Follow us for updates
© 2020 reportr.world
Read the Story →

Provincial Parents, Do Not Pick Up Your Kids in Manila

Wait for them to come home via the Hatid Estudyante program.
by Kitty Elicay
May 14, 2020
Photo/s: Jerome Ascano
Shares
Shares

Parents will not be allowed to pick up their children who are stranded in Metro Manila and other cities and regions, even as the rest of the Philippines transitions into general community quarantine (GCQ) on May 16, 2020, the Department of the Interior and Local Government (DILG) announced on Wednesday.

“Kahit man gustuhin natin ay hindi pa po nila puwedeng personal na sunduin dahil nga mayroon tayong stay-at-home policy,” DILG Undersecretary Jonathan Malaya said during a live broadcast of the Laging Handa briefing.

(Even if we wanted to, parents will still not be allowed to personally fetch their children because of our stay-at-home policy.)

Despite the GCQ status, travel will still be limited in these areas, according to Malaya.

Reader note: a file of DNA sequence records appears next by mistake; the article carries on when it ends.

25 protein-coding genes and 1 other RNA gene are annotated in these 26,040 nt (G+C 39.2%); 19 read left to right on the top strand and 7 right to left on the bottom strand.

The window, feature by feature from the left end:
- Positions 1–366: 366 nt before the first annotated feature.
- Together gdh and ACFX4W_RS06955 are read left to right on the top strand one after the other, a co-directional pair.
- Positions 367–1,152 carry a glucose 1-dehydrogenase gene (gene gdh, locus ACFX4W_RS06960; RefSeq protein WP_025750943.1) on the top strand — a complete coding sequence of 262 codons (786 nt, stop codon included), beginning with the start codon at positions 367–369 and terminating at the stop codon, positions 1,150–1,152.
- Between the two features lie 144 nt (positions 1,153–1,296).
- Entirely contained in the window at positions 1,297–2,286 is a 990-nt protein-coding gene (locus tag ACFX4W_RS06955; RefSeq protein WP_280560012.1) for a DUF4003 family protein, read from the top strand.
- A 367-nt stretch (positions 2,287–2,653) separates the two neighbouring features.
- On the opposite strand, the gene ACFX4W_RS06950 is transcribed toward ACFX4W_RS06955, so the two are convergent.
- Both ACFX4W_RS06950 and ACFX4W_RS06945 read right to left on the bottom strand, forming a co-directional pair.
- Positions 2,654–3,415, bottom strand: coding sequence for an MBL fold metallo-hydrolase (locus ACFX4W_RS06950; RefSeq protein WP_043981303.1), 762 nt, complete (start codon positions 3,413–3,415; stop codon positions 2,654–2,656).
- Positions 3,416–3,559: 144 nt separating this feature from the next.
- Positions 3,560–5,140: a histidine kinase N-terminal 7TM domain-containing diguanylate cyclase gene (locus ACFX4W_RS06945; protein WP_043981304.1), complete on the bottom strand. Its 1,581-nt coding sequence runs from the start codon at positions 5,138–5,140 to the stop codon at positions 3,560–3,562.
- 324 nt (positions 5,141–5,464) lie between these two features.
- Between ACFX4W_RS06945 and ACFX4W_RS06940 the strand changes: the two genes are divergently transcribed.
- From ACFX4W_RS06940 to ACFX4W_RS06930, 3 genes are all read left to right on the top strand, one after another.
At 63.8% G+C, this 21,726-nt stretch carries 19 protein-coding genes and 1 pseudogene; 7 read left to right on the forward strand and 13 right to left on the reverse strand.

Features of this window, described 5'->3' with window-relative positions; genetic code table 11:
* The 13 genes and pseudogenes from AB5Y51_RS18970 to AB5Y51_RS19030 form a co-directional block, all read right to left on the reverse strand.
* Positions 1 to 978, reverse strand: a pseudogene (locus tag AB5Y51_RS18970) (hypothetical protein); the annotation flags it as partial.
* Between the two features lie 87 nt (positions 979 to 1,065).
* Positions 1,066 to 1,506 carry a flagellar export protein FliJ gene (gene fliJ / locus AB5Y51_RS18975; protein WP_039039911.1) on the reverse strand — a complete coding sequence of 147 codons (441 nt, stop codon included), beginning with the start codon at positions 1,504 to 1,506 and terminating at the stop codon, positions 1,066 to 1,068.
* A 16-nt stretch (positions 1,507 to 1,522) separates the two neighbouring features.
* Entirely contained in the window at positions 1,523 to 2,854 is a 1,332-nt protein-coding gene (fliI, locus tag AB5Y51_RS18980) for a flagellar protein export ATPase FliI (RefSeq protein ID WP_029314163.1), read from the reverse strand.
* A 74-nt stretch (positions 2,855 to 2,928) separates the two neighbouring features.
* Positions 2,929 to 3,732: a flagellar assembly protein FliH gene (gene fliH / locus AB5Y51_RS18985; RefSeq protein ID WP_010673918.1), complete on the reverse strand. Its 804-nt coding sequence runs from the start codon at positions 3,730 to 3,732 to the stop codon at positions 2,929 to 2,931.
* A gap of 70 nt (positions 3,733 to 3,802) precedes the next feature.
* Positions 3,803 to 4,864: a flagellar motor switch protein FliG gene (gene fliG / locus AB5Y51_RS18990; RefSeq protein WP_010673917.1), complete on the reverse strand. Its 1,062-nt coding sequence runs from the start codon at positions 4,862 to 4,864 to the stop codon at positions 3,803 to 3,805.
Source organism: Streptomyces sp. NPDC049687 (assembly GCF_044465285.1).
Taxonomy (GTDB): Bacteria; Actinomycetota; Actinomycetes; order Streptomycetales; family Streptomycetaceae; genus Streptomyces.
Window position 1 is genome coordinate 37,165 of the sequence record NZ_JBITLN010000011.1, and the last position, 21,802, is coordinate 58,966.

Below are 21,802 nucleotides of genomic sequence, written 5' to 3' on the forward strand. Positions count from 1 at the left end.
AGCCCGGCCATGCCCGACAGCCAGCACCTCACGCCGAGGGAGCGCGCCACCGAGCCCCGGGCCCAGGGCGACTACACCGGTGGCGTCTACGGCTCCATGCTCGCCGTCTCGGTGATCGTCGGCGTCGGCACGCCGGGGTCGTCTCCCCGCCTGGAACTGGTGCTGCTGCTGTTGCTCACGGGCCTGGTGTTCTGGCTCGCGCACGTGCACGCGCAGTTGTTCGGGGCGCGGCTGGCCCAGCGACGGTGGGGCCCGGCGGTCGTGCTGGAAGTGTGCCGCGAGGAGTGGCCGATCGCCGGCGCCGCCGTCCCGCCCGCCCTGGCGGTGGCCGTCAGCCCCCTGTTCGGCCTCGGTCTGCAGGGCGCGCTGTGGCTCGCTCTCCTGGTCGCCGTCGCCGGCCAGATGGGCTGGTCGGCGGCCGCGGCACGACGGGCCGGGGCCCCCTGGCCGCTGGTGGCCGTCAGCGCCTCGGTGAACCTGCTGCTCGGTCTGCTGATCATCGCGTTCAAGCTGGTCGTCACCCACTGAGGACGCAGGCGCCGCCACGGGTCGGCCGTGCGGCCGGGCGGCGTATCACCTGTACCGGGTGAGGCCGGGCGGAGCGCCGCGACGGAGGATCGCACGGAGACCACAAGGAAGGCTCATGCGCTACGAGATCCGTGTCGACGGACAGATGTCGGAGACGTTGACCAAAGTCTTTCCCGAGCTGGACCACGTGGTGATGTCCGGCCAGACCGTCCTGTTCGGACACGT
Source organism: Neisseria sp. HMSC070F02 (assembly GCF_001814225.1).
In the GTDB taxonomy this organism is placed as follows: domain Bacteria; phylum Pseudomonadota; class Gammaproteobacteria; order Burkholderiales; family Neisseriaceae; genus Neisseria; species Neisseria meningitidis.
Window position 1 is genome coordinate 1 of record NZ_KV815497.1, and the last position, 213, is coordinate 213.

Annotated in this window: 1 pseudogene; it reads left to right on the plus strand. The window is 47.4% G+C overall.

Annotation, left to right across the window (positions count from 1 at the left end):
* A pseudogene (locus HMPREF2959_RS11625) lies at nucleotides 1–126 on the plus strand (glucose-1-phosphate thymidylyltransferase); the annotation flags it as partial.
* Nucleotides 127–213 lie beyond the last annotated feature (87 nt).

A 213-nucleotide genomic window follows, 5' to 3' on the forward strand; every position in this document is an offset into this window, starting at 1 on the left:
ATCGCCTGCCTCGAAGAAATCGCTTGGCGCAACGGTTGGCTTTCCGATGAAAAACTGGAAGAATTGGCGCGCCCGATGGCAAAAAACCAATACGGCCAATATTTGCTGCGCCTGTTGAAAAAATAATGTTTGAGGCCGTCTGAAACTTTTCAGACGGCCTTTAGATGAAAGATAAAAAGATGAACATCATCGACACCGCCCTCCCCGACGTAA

“Limited pa rin po ang galaw ng tao at hindi puwedeng bumiyahe na lang mula sa probinsiya papuntang Metro Manila ang mga magulang na gustong pauwiin ‘yung kanilang mga anak,” Malaya explained, noting that parents might be barred from passing through police checkpoints.

Continue reading below ↓

(Movement is still limited so parents cannot travel from the provinces to Metro Manila to take their children home.)

Stranded students may instead sign up for the Hatid Estudyante program, a government initiative that aims to bring home stranded students. According to Philippine Ports Authority General Manager Jay Santiago, who also heads the program, more than 10,300 students have already registered online. They have already coordinated with 2 local government units to facilitate the return of the stranded students starting today, May 14.

Under the GCQ, public transportation may be allowed to operate but at limited capacities. (Check out the guidelines here.)

According to the Commission on Higher Education (CHED), more than 9,000 tertiary students are stuck in dormitories and schools all over the country.

READ MORE STORIES ABOUT